The HyperText Markup Language (HTML) is a programming language used to create World Wide Web (WWW) pages. The language is composed primarily of TAGS which specify what should be done on a page. These TAGS in turn have ATTRIBUTES which can be set. ATTRIBUTES are the variables used to customize the layout of a WWW page.
All tags have the same basic format. A "<" (less-than sign) indicates the start of a tag, and a ">" (greater-than sign) indicates the end of a tag. In between is the type of tag and all attributes.
Most HTML tags are what are known as CONTAINERS. This is because the text to be altered is contained within two complementary HTML tags, an OPENING TAG and a CLOSING TAG. The CLOSING TAG has a "not" or "close" symbol, "/" (forward slash), before the tag name to indicate that it is a closing tag. Thus, a typical markup might look like the following.
<b>This is the marked up text.</b>
<p align="center">This tag has an attribute in it.</p>
Note that the closing tag repeats the tag name, but not any attributes.
Tags can be uppercase or lowercase, but for better XHTML and XML compliance, tags are usually lowercase and should be consistent. In other words, do not close a <b> tag with a </B> tag, but rather with </b>.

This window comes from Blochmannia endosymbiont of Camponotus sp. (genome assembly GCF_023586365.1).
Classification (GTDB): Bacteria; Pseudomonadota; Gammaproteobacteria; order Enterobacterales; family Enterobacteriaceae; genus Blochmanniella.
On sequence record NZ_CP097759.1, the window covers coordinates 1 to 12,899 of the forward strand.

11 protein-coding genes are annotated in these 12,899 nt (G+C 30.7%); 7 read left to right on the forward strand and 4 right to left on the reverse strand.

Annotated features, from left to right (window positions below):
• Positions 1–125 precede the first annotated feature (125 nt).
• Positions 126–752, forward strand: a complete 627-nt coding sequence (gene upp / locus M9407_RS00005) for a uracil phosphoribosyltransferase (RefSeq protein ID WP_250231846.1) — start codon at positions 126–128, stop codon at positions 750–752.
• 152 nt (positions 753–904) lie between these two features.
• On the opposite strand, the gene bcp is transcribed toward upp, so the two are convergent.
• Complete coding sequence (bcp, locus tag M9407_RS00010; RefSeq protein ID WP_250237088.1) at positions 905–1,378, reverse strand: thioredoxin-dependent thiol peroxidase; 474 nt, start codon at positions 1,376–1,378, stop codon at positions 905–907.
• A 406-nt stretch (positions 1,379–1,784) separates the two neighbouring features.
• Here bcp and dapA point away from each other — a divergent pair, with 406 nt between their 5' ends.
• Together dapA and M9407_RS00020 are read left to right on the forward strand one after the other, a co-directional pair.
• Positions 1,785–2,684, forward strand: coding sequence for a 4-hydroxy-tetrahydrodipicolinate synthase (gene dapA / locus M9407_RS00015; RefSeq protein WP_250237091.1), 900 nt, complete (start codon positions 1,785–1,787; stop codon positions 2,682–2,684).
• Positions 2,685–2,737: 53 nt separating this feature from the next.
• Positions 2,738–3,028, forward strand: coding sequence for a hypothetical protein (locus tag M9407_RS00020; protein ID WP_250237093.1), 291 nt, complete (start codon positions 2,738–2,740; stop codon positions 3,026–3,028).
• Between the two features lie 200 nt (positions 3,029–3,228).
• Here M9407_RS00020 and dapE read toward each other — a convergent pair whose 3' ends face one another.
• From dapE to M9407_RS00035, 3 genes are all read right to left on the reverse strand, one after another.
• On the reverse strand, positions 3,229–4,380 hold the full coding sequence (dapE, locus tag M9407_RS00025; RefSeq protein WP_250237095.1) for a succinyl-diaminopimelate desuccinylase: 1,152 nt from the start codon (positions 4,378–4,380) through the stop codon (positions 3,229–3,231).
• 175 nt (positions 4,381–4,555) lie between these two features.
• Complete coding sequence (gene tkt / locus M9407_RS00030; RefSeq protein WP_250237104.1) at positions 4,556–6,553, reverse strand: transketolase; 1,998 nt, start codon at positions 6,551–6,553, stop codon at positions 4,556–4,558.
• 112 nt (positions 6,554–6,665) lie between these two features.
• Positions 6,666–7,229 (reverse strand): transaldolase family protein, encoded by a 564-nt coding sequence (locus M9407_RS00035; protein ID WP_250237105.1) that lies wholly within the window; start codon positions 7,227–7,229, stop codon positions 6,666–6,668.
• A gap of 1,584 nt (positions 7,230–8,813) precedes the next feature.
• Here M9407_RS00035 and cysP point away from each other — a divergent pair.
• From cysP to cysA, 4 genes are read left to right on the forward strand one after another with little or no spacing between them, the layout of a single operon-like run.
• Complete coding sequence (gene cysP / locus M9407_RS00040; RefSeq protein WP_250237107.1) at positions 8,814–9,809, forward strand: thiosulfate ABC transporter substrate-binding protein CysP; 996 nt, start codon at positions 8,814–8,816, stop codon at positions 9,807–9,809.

Remember that since most HTML tags are containers, it is important to maintain the order in which tags are opened and closed. Tags should be closed inner to outer, or reverse order from the opening order.
<b><i><u>This is correct.</u></i></b>
<b><i><u>This is not correct.</b></i></u>
Since the "<" and ">" symbols are used to indicate an HTML tag, other code needs to be used to include these symbols in the text. This code is "<" and ">" (without the quotes), respectively. Since the ampersand is a special symbol as well, it needs to be represented by "&" (without the quotes).
Since HTML is meant to be a general language, it must be a text-only document in order to properly be transmitted over the Internet. Remember when creating WWW pages that the document must contain only the ASCII character set and must be saved as text only.
These are the basics of the HyperText Markup Language. Further documents will provide some of the most-used HTML tags and attributes.
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